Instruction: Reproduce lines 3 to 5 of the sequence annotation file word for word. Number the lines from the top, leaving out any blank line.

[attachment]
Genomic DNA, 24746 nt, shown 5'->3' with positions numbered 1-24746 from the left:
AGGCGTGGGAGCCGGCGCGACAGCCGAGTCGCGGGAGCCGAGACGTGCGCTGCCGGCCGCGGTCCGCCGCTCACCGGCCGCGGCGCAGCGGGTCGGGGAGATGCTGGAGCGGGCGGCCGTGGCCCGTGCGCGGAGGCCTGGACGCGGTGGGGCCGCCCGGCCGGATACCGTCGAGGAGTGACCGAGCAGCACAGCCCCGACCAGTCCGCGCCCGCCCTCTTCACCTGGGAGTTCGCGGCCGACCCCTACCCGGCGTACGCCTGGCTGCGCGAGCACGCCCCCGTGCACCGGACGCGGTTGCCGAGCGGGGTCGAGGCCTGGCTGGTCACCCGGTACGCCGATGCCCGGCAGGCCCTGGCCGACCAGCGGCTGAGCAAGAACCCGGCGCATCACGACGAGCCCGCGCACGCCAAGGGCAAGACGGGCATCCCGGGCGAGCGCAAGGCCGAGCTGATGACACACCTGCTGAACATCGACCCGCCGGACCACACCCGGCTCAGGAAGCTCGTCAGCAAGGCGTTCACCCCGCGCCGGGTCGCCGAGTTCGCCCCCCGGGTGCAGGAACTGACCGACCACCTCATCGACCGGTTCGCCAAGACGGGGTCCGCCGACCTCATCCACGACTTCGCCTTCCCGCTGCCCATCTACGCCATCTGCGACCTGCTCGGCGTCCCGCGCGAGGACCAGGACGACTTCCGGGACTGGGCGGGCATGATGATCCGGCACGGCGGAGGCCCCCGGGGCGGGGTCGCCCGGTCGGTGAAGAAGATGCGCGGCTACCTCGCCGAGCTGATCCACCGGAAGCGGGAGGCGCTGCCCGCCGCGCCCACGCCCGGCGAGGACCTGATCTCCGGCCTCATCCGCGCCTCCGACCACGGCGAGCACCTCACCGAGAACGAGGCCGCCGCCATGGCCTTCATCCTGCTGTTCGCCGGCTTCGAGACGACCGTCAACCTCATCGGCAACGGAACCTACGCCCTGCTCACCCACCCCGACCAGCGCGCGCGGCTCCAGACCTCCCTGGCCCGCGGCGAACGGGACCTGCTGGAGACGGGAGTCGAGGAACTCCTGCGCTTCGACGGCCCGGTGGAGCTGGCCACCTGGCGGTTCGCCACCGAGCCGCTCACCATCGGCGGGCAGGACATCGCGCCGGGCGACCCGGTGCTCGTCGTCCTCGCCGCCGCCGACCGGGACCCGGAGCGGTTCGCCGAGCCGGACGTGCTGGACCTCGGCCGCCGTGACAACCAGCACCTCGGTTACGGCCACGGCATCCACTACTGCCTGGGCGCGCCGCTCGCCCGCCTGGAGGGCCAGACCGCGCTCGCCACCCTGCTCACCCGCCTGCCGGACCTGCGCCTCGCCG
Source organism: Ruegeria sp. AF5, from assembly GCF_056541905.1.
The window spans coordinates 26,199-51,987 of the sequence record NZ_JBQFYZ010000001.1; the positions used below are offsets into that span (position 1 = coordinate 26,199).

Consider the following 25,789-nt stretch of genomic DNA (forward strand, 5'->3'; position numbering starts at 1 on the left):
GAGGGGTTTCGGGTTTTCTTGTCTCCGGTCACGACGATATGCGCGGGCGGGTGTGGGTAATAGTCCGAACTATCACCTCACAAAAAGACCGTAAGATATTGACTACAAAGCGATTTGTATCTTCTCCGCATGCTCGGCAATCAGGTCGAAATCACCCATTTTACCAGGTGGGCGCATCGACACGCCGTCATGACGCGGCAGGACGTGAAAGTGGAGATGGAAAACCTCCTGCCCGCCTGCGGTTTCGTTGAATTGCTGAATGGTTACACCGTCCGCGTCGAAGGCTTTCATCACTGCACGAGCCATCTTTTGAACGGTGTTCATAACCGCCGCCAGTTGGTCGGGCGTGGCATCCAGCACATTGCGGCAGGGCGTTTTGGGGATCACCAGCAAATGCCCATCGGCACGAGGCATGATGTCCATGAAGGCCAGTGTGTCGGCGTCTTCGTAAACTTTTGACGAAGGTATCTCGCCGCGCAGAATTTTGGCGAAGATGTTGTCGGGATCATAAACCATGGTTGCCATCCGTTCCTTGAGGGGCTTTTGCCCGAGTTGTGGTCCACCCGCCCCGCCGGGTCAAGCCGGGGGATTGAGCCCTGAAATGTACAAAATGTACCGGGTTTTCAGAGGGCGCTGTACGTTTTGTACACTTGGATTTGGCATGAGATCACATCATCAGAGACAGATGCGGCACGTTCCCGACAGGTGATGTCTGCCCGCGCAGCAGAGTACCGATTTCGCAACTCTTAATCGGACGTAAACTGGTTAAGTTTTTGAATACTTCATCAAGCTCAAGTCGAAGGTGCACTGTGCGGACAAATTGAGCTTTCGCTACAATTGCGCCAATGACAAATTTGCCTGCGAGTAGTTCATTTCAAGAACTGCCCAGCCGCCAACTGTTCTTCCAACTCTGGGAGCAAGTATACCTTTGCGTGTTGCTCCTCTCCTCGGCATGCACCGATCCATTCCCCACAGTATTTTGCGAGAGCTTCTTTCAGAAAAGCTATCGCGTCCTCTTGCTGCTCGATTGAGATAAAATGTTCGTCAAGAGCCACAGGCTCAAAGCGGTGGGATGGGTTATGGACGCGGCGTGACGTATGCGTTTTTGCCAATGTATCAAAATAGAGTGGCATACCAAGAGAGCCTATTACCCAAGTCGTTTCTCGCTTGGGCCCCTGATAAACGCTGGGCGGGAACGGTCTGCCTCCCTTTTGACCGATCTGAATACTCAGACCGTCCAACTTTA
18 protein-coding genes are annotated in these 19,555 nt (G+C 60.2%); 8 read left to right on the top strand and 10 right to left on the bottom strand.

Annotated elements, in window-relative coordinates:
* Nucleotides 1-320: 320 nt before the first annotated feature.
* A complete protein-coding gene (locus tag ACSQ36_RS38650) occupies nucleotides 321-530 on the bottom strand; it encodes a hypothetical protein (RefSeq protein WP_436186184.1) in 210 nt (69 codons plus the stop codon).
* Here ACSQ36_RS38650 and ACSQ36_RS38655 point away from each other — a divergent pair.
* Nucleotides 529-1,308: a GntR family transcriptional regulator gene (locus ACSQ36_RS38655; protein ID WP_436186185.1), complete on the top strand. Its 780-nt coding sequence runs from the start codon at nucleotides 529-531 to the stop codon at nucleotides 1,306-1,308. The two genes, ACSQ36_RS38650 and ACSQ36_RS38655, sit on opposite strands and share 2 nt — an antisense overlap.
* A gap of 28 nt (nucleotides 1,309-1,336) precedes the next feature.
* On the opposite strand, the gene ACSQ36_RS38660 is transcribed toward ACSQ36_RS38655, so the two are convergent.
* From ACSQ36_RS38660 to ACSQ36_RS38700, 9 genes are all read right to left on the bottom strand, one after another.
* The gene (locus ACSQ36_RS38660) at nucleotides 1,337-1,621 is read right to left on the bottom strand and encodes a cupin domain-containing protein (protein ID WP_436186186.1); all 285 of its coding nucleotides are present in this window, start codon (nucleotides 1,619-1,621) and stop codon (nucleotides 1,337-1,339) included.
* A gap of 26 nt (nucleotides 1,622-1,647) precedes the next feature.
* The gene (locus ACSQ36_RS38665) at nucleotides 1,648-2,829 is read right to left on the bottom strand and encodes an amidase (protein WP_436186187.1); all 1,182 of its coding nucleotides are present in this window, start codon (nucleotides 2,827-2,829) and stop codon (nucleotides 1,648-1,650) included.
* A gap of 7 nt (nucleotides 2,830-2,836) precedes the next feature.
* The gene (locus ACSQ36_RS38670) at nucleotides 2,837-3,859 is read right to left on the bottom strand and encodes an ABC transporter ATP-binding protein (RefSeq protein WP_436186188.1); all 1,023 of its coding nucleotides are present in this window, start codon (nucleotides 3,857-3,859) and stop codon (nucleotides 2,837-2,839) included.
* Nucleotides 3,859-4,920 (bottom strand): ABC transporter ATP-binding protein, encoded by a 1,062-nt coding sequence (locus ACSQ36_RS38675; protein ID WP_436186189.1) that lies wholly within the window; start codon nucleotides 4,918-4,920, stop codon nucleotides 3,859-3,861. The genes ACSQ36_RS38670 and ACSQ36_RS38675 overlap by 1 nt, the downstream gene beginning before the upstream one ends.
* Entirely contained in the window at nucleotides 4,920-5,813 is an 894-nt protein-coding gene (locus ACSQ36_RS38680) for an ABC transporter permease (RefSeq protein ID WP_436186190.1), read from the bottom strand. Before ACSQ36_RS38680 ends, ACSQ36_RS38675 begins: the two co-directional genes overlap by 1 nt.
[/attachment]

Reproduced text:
Source organism: Ruegeria sp. AF5, from assembly GCF_056541905.1.
The window spans coordinates 26,199-51,987 of the sequence record NZ_JBQFYZ010000001.1; the positions used below are offsets into that span (position 1 = coordinate 26,199).

Consider the following 25,789-nt stretch of genomic DNA (forward strand, 5'->3'; position numbering starts at 1 on the left):